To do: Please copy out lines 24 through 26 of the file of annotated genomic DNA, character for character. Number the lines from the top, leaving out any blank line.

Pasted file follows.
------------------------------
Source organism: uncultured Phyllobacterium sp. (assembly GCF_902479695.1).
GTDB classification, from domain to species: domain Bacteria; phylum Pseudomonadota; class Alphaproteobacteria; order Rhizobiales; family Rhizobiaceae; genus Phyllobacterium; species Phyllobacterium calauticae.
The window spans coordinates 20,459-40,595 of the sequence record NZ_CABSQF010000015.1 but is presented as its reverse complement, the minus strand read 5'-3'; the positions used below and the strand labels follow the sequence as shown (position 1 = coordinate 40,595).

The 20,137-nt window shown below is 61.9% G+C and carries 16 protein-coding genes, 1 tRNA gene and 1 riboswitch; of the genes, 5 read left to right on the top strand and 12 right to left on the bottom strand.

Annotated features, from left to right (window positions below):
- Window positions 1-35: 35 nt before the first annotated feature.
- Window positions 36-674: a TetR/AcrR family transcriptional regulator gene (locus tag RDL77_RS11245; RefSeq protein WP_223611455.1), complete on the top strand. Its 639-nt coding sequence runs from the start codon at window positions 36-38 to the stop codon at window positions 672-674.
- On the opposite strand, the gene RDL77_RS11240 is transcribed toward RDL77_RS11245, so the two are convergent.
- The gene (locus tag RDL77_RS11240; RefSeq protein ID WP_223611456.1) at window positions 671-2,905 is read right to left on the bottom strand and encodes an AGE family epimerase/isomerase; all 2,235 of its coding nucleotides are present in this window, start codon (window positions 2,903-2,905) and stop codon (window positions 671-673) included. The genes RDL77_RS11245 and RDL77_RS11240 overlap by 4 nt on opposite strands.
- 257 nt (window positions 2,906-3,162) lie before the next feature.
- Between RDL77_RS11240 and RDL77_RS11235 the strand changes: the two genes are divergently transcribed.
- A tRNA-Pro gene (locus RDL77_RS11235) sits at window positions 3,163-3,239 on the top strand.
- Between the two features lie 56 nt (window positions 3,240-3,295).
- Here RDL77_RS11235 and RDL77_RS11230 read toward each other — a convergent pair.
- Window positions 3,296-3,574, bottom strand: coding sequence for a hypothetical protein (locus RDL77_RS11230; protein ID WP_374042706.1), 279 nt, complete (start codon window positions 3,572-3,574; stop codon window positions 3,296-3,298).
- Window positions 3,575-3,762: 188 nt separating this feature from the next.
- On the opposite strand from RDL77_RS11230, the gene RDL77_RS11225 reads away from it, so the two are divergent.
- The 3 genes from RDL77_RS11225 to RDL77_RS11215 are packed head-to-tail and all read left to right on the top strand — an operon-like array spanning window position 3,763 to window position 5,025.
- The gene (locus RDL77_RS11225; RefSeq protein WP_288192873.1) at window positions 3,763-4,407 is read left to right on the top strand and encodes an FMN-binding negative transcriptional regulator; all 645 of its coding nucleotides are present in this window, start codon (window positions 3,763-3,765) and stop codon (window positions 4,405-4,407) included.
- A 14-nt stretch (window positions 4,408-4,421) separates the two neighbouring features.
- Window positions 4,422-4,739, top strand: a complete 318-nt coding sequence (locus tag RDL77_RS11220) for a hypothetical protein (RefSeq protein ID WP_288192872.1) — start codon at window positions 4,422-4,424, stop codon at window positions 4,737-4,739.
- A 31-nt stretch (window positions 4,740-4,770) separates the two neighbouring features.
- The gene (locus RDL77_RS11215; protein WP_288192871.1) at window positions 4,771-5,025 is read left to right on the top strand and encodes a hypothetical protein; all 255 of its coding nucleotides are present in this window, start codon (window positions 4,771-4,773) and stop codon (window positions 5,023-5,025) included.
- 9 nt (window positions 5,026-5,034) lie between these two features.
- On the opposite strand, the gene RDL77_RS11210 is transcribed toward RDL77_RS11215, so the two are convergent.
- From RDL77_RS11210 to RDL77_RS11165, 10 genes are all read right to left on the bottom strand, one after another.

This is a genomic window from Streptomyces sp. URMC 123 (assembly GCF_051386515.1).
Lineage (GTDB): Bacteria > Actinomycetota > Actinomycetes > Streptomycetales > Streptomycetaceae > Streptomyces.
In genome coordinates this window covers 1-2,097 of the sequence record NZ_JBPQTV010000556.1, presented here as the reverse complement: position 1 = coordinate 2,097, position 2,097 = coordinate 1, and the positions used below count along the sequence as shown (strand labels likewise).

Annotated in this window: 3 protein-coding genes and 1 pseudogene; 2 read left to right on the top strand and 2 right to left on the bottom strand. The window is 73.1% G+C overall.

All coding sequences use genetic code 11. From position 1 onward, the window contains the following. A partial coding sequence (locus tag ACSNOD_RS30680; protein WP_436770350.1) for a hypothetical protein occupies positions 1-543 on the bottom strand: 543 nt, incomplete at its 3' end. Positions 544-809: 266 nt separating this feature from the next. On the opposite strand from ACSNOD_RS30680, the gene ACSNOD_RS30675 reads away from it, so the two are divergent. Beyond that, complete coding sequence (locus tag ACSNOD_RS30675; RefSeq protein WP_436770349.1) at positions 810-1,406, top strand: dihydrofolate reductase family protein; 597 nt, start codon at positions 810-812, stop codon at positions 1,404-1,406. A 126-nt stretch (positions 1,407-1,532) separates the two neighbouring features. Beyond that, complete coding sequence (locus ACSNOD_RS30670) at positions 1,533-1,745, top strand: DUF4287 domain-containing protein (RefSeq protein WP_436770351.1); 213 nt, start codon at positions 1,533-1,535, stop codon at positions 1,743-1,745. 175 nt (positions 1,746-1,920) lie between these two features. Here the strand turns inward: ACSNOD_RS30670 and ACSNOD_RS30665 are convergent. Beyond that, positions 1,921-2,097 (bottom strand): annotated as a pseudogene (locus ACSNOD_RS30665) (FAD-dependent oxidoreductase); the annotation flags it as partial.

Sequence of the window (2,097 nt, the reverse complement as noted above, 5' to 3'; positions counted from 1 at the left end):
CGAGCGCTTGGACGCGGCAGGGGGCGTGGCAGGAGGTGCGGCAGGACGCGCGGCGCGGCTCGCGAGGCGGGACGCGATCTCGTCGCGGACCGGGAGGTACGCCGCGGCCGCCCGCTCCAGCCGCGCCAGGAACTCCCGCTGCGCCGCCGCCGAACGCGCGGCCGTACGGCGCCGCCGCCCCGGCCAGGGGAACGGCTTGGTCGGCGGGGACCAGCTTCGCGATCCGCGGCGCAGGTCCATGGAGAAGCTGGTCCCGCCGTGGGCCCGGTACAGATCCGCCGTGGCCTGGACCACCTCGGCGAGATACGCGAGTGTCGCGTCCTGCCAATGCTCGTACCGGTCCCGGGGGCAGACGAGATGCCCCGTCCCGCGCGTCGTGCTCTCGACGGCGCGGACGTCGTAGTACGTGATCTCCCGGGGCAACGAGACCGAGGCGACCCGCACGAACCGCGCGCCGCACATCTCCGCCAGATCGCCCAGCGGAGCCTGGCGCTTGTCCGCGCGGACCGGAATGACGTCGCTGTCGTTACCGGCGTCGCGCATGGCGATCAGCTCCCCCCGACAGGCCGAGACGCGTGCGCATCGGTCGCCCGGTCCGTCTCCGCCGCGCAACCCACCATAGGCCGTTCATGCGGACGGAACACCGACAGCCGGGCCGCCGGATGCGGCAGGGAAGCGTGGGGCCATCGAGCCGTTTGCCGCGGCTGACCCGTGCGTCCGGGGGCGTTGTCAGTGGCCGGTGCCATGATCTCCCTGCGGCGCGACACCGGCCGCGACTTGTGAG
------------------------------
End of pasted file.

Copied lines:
- 9 nt (window positions 5,026-5,034) lie between these two features.
- On the opposite strand, the gene RDL77_RS11210 is transcribed toward RDL77_RS11215, so the two are convergent.
- From RDL77_RS11210 to RDL77_RS11165, 10 genes are all read right to left on the bottom strand, one after another.